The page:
My job is to make sure I have a good understanding of the events leading up to their diagnosis and that we’re scheduling them to see the most appropriate physicians first. I also spend time educating patients about their diagnoses and what they can expect during treatment.
Every person’s diagnosis is unique
A patient with a new cancer diagnosis can have a lot of fears and questions related to treatment. And with breast cancer being the most commonly diagnosed cancer among women, many of us have a close friend or family member who’s already been treated for this disease. So, when the word “cancer” is mentioned, all of our past experiences color how we think and feel about the disease today.
That’s why I typically stress two things during my initial phone call with patients. The first is that every person’s diagnosis is unique. It’s almost impossible to compare one patient and their treatment course to another, even if they appear to have the exact same diagnosis.
The second (and perhaps most important) is that we have come such a long way in the 18 years I’ve been a nurse. Researchers continue to make advances every day, so you won’t necessarily be offered the same treatment your friend or family member had 20 years — or even six months — ago.
The biggest changes I’ve seen
Just a few of the advances that have significantly changed how we approach breast cancer today include:
- Genetic testing: When we see a new patient, one of the first things we do is obtain a family history to determine the possible need for genetic testing. And we’re not just looking for one or two specific gene mutations either. Patients who meet certain criteria are tested for entire “panels” of gene mutations, and the results can impact their treatment recommendations and how they’re monitored.
- Surgical advances: When most people think about breast cancer, one of the first treatments that typically crosses their mind is surgery. At MD Anderson, we are very fortunate that our breast surgeons have completed an additional year of training specifically in the surgical treatment of breast cancer. Because of that specialized training — and the fact that their practice focuses exclusively on performing breast surgery — they are extremely knowledgeable and proficient in that area. Our surgeons are now able to target the tumor to be removed with great accuracy, as well as any lymph nodes involved. Our surgeons also conduct and participate in clinical trials aimed at limiting the amount of tissue removed at the time of surgery and minimizing the complications, while still treating the cancer effectively.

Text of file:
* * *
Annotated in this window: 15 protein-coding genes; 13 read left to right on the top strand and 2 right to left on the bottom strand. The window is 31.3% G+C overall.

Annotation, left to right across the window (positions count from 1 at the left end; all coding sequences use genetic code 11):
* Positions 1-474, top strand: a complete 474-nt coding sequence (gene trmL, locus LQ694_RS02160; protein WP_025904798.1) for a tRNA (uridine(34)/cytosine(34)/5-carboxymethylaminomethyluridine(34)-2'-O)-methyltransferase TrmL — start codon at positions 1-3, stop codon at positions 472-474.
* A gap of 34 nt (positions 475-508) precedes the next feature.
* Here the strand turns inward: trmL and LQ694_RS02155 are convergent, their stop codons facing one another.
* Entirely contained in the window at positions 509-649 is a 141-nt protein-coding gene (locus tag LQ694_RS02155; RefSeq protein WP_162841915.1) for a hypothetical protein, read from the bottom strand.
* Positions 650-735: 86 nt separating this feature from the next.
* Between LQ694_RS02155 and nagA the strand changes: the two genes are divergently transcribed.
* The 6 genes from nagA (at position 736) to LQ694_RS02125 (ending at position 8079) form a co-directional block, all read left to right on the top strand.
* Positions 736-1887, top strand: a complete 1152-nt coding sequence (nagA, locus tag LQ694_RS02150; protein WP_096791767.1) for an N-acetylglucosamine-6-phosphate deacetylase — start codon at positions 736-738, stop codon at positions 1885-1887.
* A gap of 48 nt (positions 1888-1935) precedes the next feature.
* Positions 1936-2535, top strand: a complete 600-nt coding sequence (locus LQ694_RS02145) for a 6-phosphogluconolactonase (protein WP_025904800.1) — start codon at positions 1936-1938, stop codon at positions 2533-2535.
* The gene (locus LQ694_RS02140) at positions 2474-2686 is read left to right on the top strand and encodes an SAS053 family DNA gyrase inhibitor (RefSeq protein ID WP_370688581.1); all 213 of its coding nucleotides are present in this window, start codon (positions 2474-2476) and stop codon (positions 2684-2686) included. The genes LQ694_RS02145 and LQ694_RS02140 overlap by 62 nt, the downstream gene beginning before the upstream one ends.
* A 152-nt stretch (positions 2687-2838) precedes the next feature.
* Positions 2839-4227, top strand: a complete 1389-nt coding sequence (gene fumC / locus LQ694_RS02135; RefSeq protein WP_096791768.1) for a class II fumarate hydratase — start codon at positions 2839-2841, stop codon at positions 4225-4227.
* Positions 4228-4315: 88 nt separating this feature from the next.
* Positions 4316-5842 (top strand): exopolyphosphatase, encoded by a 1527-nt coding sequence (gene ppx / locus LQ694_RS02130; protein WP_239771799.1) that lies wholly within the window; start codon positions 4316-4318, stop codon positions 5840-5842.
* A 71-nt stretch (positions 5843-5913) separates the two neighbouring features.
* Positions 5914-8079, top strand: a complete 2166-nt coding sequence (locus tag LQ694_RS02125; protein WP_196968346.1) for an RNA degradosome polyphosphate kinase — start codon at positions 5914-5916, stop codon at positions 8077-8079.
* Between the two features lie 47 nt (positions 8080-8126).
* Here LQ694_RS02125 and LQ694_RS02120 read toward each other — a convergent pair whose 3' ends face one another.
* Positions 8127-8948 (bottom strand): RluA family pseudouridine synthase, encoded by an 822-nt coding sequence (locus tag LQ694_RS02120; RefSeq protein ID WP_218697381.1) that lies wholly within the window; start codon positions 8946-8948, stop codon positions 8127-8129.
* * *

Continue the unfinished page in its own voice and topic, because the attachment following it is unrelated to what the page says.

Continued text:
- Advances in reconstruction: Plastic surgeons have expanded upon the use of tissue from other areas of the body to reconstruct the breast, including not just the abdomen, but also the thigh and buttock. They have also improved their ability to hide tissue loss from surgery by utilizing fat grafting (injecting a patient’s own fat cells to fill in gaps) and tissue rearrangement (moving tissue around after cancer is removed to reduce visible defects). I always encourage patients to at least have a consultation with a reconstructive surgeon to hear what options might be available.
- Reducing or elimintating radiation therapy: Historically, breast cancer patients needing radiation therapy would receive treatment daily for six weeks. Now, we’re tailoring the length of treatment for the individual cancer with treatment ranging between 2 and 6 weeks. For some low-risk cancers, patients can avoid radiation entirely.
- Better side effect management: Historically, nausea and vomiting were extremely common side effects for patients receiving chemotherapy. Now, we have several very effective medications that can manage those side effects. So, we encourage our patients to make us aware of any side effects they might be experiencing so we can address them or the treatment they are receiving.
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